'It is stated in the note that the consignment was in bad condition and was liable to damage, leakage and wastage as the 'Bakoos' were old and torn and the contents were wet, and the consignors agreed to hold the Railway Company harmless and free from all responsibility for the condition in which the aforesaid goods may be delivered to the consignee at destination and for any loss arising from the same.'
In these circumstances it was held that the Railway was not responsible for any loss which occurred.
18. Next, reference was made to the case of Bansi Ram v. B. N. W. Rly. Co. : AIR1929All124 , decided by Sulaiman J. In that case, a consignment of three bundles of corrugated iron sheets weighing eight maunds and four seers was despatched. Its weight at destination was found to be two maunds seven seers short. The Risk Note under which the consignment had been sent was Risk Note Form A as amended in 1924. On a consideration of the saving clause in the Risk Note, the learned Judge held :
'The expression 'loss arising from the same' in Risk Note A means 'loss arising from the condition in-which the goods are delivered', and shortage in weight is a condition in which the goods are delivered and is covered by the saving clause.'
19. In support of his view, the learned Judge wont on to observe :
'When a bundle is insecularly packed any goods comprised in it may slip out and be lost on the way. There can be no necessary inference that it has been stolen, much less that it has been stolen by a servant of the railway company concerned.'
20. It would be observed that the view that 'a shortage in weight is a condition in which the goods are delivered' involves some straining of the word 'delivered' for, as observed by Meredith J. in Governor-General of India in Council v. Firm Bishundayal Ram Gouri Shankar, (A.I.R. (35) 1948 Pat. 48), (ubi supra), 'a thing never delivered cannot be said to have been delivered in any condition.'
21. The crucial question, however, remains whether such a condition of goods at. delivery is contemplated by the special agreement between the parties. The learned Judge has not considered the matter any further. The whole tenor of the agreement, indeed the very basis of it, militates against such a construction of the saving clause as contained in the agreement. With great respect, I am not able to follow that decision.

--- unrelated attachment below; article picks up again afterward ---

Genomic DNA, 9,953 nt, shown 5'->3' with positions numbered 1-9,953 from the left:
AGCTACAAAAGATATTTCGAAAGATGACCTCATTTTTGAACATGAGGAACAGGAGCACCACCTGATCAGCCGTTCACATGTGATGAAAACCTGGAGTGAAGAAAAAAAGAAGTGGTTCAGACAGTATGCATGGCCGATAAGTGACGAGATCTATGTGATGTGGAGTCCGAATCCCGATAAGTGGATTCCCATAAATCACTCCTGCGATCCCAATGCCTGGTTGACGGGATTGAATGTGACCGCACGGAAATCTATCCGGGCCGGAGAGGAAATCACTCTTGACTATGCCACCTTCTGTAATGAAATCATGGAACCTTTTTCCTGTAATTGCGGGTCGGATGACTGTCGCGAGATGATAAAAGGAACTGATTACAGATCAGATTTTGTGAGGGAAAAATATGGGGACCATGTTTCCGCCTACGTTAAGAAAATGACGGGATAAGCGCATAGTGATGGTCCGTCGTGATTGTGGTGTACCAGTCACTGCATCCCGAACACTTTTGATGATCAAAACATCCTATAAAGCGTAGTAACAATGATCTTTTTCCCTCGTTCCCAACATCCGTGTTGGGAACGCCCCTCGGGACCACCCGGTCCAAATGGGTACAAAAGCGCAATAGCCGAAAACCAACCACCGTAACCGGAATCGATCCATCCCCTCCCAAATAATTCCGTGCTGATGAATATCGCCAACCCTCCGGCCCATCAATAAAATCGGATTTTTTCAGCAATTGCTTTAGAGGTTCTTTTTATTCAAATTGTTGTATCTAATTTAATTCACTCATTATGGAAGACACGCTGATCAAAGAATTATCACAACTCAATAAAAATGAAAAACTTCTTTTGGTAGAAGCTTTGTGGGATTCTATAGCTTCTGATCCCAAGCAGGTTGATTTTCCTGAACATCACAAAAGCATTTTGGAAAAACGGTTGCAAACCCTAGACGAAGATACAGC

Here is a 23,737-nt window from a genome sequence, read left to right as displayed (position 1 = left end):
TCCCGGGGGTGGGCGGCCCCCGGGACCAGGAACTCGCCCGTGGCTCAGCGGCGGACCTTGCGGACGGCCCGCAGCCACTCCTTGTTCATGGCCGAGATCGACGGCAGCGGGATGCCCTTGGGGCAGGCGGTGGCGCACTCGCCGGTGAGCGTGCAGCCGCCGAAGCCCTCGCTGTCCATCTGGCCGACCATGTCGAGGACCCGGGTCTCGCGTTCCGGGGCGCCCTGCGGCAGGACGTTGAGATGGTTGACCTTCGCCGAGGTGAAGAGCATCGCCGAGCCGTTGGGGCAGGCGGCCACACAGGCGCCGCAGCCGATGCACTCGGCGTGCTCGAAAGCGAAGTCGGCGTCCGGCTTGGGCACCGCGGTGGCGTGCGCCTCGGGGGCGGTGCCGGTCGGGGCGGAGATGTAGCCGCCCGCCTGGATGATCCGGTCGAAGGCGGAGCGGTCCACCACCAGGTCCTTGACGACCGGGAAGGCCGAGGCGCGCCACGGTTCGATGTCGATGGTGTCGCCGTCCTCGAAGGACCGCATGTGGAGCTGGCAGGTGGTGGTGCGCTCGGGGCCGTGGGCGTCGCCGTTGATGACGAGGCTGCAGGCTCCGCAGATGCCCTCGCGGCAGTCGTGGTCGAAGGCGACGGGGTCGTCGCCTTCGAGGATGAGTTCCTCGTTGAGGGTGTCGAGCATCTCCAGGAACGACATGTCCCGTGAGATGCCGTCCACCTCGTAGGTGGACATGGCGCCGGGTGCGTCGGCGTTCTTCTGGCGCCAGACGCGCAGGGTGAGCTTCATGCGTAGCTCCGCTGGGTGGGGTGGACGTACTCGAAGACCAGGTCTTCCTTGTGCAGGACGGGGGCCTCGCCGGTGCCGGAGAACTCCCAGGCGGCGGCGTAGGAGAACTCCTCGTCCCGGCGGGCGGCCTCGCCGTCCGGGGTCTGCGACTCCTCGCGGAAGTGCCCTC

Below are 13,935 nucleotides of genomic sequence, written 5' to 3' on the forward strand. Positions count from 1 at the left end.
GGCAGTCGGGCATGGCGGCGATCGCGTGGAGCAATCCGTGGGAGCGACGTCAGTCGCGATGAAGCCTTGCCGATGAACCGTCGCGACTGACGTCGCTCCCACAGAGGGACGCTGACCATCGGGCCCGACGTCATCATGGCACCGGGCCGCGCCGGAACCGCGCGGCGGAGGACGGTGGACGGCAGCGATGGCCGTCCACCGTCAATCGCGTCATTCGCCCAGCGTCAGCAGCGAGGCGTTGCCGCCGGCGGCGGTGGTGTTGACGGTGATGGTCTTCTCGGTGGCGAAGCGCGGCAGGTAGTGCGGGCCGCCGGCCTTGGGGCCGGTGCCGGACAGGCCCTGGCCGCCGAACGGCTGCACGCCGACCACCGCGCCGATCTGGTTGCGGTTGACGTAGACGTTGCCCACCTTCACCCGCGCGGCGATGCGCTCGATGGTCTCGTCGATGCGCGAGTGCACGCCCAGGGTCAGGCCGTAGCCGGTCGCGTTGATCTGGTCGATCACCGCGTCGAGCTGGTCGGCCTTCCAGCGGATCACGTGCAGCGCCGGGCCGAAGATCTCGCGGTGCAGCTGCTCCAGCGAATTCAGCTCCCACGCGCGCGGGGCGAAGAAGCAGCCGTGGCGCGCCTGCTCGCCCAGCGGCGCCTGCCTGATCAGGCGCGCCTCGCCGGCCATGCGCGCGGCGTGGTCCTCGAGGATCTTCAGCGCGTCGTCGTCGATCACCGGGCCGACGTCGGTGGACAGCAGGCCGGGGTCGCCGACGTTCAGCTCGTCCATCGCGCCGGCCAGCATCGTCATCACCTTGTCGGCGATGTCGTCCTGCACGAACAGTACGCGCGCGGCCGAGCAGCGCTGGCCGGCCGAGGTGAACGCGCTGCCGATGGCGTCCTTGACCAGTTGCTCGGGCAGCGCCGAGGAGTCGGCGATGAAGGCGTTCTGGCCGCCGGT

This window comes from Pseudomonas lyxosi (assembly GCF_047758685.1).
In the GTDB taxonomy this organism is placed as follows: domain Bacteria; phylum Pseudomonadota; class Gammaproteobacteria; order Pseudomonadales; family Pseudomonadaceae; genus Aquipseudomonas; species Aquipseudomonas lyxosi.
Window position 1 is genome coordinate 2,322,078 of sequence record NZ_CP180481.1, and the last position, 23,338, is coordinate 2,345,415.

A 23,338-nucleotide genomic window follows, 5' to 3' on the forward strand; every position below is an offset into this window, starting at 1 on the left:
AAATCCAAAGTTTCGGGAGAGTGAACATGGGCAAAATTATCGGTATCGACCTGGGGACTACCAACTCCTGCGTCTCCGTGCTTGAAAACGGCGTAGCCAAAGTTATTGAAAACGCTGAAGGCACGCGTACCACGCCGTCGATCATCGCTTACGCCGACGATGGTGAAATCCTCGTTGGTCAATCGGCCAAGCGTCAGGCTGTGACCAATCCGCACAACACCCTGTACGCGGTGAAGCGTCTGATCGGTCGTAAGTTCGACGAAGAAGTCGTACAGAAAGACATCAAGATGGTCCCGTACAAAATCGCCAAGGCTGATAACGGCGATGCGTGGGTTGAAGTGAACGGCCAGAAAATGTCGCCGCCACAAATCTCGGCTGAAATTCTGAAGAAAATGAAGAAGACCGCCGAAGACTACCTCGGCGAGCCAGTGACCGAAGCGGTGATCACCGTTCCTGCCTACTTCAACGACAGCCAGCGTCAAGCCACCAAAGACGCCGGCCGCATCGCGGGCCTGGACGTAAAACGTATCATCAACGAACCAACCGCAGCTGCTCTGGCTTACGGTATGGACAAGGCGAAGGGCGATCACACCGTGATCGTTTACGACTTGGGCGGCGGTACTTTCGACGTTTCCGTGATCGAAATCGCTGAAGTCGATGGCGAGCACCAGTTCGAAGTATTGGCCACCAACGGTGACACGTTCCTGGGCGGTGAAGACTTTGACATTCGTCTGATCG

22. The last case referred to by learned counsel for the opposite party is that of Secretary of State v. Rup Ram Audh Behari Lal : AIR1931All135 , where Dalai J. had to deal with a claim for loss caused to a consignment of goods. There were five bales of cloth consigned and all of the five bales were delivered. There was, however, a shortage due to some goods slipping out of some of the bales. In that case Risk Note Form A had been used. Two earlier decisions of this Court were cited before the learned Judge in support of the plaintiff's claim viz., E. I. Rly. Co. v. Firm Makhan Lal Bindesri Prasad, A. I. R. (10) 1923 ALL. 605 : (45 ALL. 575) and E. I. Rly. Co. v. Kishan Lal Tirkhmal, A. I. R. (11) 1924 ALL. 7 : (45 ALL. 530). The learned Judge, however, distinguished those cases on the ground that they were concerned with short delivery of bags or bales and relied on the decision of Sulaiman J. in the case of Bansi Ram : AIR1929All124 (ubi supra).
23. From the above discussion of relevant case law it would appear that the preponderance of authority is in favour of the view which I am inclined to take in the present case.
24. As mentioned above, in the present case, the learned Judge of the Small Cause Court has definitely found that there was shortage in the goods delivered and that one of the nine bags was found cut. There was no evidence led on behalf of the opposite party to show how the goods had been handled in transit. Prom these facts, in my view, it is clear that the shortage was not due to any defective packing nor was it due to damage, leakage or wastage incidental to transit. I accordingly hold that the Risk Note does not afford any protection to the Railway Administration. As a bailee of the goods consigned, it was incumbent on the opposite party to prove that loss had occurred in spite of due care and caution taken by the Railway Administration. No evidence to that effect having been led by the Railway Administration, it follows that they have failed to discharge the onus that lay upon them.
25. The application in revision must, therefore, be allowed. I set aside the decree passed by the Court below and decree the claim with costs in both Courts.